Over 900 laptops lost at Heathrow each week?

And fewer than half are recovered or feature data protection, according to a new study.

Business travellers in the US and Europe lose a staggering 15,648 laptops per week, according to a new study by Dell.

On behalf of the computer organisation, Ponemon Institute surveyed 3,034 business travellers at 113 major airports located in the US, UK, France, Germany, Netherlands, Spain and Italy.

Ponemon found that the airports with the highest number of lost, missing or stolen laptops included Los Angeles' LAX, with an estimated weekly loss of 1,200 and London Heathrow, with an estimated weekly loss of 900.

Of those lost laptops, the survey found that 43 per cent were reclaimed in Europe, compared to only 33 per cent in the US.

Ponemon attributed travellers feeling that they were either being rushed, carrying too many things or worrying about flight delays as to reasons why laptops are most commonly lost.

Worryingly, the survey found a high number of travellers who took no steps to protect or secure the information contained on their laptops.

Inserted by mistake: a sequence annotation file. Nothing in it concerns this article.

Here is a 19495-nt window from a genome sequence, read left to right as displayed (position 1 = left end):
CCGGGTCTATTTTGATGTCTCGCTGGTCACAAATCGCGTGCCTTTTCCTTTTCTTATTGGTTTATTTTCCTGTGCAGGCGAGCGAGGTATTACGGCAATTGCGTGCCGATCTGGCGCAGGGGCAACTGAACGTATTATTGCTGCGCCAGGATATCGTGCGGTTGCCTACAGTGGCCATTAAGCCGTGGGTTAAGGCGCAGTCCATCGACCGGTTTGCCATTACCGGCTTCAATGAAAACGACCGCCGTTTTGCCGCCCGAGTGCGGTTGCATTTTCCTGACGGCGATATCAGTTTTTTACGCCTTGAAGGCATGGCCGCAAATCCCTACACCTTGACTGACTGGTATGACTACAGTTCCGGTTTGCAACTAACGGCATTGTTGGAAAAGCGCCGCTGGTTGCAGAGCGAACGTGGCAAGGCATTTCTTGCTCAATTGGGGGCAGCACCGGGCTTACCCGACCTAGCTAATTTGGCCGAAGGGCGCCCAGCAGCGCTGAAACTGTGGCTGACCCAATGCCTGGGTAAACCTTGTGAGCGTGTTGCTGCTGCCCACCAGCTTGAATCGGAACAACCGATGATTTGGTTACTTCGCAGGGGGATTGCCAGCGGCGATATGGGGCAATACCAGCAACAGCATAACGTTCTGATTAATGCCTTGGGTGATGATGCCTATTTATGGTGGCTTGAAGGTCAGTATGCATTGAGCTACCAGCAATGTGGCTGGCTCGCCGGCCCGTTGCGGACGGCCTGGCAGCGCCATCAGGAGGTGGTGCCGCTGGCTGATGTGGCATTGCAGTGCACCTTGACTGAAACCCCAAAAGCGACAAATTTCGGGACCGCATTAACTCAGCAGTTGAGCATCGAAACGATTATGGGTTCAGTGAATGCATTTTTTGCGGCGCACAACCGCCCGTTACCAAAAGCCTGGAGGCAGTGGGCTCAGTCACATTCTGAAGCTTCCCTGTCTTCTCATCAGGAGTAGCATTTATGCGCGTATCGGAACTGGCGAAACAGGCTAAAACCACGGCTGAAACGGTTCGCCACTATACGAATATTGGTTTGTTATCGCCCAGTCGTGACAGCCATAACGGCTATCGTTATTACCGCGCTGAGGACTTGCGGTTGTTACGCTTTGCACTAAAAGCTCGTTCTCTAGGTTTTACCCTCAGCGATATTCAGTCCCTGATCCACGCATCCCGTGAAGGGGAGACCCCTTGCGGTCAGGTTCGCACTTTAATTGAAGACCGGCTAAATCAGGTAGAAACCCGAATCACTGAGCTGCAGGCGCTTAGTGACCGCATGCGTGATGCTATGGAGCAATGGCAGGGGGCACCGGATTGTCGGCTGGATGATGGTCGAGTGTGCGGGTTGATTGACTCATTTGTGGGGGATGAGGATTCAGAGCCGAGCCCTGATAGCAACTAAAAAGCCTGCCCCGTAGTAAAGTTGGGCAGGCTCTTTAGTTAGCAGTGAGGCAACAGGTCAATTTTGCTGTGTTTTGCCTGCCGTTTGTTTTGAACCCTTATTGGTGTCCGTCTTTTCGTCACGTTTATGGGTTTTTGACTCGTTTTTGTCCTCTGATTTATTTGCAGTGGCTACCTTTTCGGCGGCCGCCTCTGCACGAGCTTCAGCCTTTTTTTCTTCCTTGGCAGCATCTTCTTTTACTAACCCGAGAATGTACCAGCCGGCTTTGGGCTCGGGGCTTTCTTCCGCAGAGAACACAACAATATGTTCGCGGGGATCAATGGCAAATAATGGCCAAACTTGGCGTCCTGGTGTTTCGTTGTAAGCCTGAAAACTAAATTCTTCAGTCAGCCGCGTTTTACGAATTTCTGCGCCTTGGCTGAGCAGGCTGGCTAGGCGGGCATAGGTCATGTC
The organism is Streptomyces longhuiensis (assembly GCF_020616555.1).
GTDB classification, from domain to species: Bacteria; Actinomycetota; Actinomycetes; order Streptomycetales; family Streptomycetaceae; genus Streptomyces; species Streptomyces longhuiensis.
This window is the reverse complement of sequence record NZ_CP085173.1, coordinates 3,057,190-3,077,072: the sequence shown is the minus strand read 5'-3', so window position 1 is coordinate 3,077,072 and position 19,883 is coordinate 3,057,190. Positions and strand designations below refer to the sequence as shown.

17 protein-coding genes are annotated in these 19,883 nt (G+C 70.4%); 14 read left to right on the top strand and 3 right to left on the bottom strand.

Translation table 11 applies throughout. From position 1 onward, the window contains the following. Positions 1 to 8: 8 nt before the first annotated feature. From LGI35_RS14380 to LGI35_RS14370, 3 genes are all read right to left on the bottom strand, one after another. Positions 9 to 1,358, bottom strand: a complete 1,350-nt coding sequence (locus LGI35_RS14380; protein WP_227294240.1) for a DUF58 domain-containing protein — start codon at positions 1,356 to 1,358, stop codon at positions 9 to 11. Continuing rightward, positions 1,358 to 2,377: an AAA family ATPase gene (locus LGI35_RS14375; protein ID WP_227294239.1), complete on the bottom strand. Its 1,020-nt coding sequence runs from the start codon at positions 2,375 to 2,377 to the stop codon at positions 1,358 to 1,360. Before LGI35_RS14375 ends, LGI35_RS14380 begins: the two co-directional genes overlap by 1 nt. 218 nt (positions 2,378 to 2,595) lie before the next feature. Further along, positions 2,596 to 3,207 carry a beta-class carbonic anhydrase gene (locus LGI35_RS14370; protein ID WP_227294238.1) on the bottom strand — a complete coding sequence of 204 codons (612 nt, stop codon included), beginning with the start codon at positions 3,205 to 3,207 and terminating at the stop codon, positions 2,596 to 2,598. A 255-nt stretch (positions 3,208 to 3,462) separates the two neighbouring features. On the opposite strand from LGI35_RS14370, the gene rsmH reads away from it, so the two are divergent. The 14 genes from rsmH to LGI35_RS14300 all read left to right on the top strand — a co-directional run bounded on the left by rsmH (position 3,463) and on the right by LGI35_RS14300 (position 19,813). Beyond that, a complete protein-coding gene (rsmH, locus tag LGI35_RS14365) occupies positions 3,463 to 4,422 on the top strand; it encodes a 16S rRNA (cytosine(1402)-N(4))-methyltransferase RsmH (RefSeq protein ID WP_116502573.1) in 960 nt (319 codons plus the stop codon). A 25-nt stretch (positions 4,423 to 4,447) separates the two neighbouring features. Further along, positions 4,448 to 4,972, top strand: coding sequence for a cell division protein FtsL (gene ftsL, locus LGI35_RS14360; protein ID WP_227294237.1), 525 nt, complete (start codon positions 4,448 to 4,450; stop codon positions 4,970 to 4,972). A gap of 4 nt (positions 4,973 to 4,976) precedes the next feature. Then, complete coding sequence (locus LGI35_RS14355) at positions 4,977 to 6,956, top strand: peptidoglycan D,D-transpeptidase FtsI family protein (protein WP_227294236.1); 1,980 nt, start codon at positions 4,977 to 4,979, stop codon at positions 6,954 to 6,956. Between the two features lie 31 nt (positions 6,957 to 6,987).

Up to 47 per cent of travellers in France said that the data on their laptops was not backed up, compared to 43 per cent in the UK. Spanish travellers admitted that 71 per cent of them did not take steps to protect the confidential information contained on their laptops, compared to 59 per cent in the UK.

Meanwhile, 50 per cent of trusting US travellers said that they left their laptop computers under the watchful eye of a fellow passenger, compared to 42 per cent of UK travellers who did the same.

However, there were some travellers that took certain security precautions to safeguard their laptops in case of loss.

Up to 33 per cent of German respondents were most likely to employ whole disk encryption, while only 12 per cent of UK respondents did so. Meanwhile, very few travellers adopted biometic methods to secure their laptops, with the highest proportion (10 per cent) being in France. Only 6 per cent of UK respondents deployed this method.

In light of these findings, Dell and Ponemon made several recommendations to limit loss and ensure the data contained within laptops remains confidential and secure.

Such measures include labelling laptops to ensure that if they are lost they can returned to their owner more easily, and taking appropriate security measures to protect laptops, such as using encryption technologies to avoid misuse of data. They also advised thinking twice about the information carried on the laptop, allowing more time to travel and carrying less so that you are not preoccupied when you travel and finally, and knowing who to contact in the event that a laptop is lost.

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